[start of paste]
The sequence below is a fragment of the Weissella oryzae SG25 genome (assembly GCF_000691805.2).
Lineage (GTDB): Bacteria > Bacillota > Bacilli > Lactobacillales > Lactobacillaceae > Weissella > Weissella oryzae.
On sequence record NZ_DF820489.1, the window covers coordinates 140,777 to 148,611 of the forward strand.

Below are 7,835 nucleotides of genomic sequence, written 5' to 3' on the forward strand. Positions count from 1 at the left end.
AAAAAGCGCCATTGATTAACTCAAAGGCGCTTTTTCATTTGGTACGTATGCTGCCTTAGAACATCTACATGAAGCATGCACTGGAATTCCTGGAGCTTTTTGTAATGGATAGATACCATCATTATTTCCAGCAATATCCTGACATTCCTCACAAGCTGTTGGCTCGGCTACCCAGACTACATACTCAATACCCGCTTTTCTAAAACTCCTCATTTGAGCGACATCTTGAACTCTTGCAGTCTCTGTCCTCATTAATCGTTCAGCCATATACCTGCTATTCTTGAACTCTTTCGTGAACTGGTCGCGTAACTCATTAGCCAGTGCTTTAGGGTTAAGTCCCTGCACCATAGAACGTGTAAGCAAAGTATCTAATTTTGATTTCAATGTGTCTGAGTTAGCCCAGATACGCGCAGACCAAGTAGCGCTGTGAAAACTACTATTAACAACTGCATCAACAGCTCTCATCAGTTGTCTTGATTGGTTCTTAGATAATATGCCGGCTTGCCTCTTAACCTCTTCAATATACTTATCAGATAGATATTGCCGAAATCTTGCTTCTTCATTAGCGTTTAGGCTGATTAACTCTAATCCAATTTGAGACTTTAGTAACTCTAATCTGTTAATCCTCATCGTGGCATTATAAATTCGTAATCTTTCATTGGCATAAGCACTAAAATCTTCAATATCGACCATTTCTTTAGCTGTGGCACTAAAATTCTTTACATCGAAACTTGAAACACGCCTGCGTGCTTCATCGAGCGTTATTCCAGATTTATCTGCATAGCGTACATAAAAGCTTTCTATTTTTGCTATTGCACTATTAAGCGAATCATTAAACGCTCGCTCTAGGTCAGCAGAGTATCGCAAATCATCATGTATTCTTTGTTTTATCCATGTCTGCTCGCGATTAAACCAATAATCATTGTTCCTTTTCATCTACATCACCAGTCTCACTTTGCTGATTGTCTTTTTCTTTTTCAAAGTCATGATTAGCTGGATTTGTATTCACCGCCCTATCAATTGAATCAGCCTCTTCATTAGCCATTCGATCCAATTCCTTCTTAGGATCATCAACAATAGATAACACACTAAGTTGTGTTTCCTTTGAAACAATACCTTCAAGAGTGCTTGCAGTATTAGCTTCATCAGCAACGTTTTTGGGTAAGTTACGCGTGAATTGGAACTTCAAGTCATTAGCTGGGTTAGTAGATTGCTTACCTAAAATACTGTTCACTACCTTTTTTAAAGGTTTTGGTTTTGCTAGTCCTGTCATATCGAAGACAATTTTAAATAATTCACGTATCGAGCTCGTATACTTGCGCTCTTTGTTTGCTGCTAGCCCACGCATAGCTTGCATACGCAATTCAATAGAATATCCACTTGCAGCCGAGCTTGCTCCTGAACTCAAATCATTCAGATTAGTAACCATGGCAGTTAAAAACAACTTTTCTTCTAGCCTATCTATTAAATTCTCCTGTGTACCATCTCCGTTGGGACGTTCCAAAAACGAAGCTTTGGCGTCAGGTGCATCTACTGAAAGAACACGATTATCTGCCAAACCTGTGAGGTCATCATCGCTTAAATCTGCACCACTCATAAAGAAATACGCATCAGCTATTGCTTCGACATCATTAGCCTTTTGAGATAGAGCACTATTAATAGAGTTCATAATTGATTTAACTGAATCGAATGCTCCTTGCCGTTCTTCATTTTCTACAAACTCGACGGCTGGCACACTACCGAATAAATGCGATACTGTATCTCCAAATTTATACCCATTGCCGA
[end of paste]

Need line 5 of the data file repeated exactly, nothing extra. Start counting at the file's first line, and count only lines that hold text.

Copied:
AAAAAGCGCCATTGATTAACTCAAAGGCGCTTTTTCATTTGGTACGTATGCTGCCTTAGAACATCTACATGAAGCATGCACTGGAATTCCTGGAGCTTTTTGTAATGGATAGATACCATCATTATTTCCAGCAATATCCTGACATTCCTCACAAGCTGTTGGCTCGGCTACCCAGACTACATACTCAATACCCGCTTTTCTAAAACTCCTCATTTGAGCGACATCTTGAACTCTTGCAGTCTCTGTCCTCATTAATCGTTCAGCCATATACCTGCTATTCTTGAACTCTTTCGTGAACTGGTCGCGTAACTCATTAGCCAGTGCTTTAGGGTTAAGTCCCTGCACCATAGAACGTGTAAGCAAAGTATCTAATTTTGATTTCAATGTGTCTGAGTTAGCCCAGATACGCGCAGACCAAGTAGCGCTGTGAAAACTACTATTAACAACTGCATCAACAGCTCTCATCAGTTGTCTTGATTGGTTCTTAGATAATATGCCGGCTTGCCTCTTAACCTCTTCAATATACTTATCAGATAGATATTGCCGAAATCTTGCTTCTTCATTAGCGTTTAGGCTGATTAACTCTAATCCAATTTGAGACTTTAGTAACTCTAATCTGTTAATCCTCATCGTGGCATTATAAATTCGTAATCTTTCATTGGCATAAGCACTAAAATCTTCAATATCGACCATTTCTTTAGCTGTGGCACTAAAATTCTTTACATCGAAACTTGAAACACGCCTGCGTGCTTCATCGAGCGTTATTCCAGATTTATCTGCATAGCGTACATAAAAGCTTTCTATTTTTGCTATTGCACTATTAAGCGAATCATTAAACGCTCGCTCTAGGTCAGCAGAGTATCGCAAATCATCATGTATTCTTTGTTTTATCCATGTCTGCTCGCGATTAAACCAATAATCATTGTTCCTTTTCATCTACATCACCAGTCTCACTTTGCTGATTGTCTTTTTCTTTTTCAAAGTCATGATTAGCTGGATTTGTATTCACCGCCCTATCAATTGAATCAGCCTCTTCATTAGCCATTCGATCCAATTCCTTCTTAGGATCATCAACAATAGATAACACACTAAGTTGTGTTTCCTTTGAAACAATACCTTCAAGAGTGCTTGCAGTATTAGCTTCATCAGCAACGTTTTTGGGTAAGTTACGCGTGAATTGGAACTTCAAGTCATTAGCTGGGTTAGTAGATTGCTTACCTAAAATACTGTTCACTACCTTTTTTAAAGGTTTTGGTTTTGCTAGTCCTGTCATATCGAAGACAATTTTAAATAATTCACGTATCGAGCTCGTATACTTGCGCTCTTTGTTTGCTGCTAGCCCACGCATAGCTTGCATACGCAATTCAATAGAATATCCACTTGCAGCCGAGCTTGCTCCTGAACTCAAATCATTCAGATTAGTAACCATGGCAGTTAAAAACAACTTTTCTTCTAGCCTATCTATTAAATTCTCCTGTGTACCATCTCCGTTGGGACGTTCCAAAAACGAAGCTTTGGCGTCAGGTGCATCTACTGAAAGAACACGATTATCTGCCAAACCTGTGAGGTCATCATCGCTTAAATCTGCACCACTCATAAAGAAATACGCATCAGCTATTGCTTCGACATCATTAGCCTTTTGAGATAGAGCACTATTAATAGAGTTCATAATTGATTTAACTGAATCGAATGCTCCTTGCCGTTCTTCATTTTCTACAAACTCGACGGCTGGCACACTACCGAATAAATGCGATACTGTATCTCCAAATTTATACCCATTGCCGA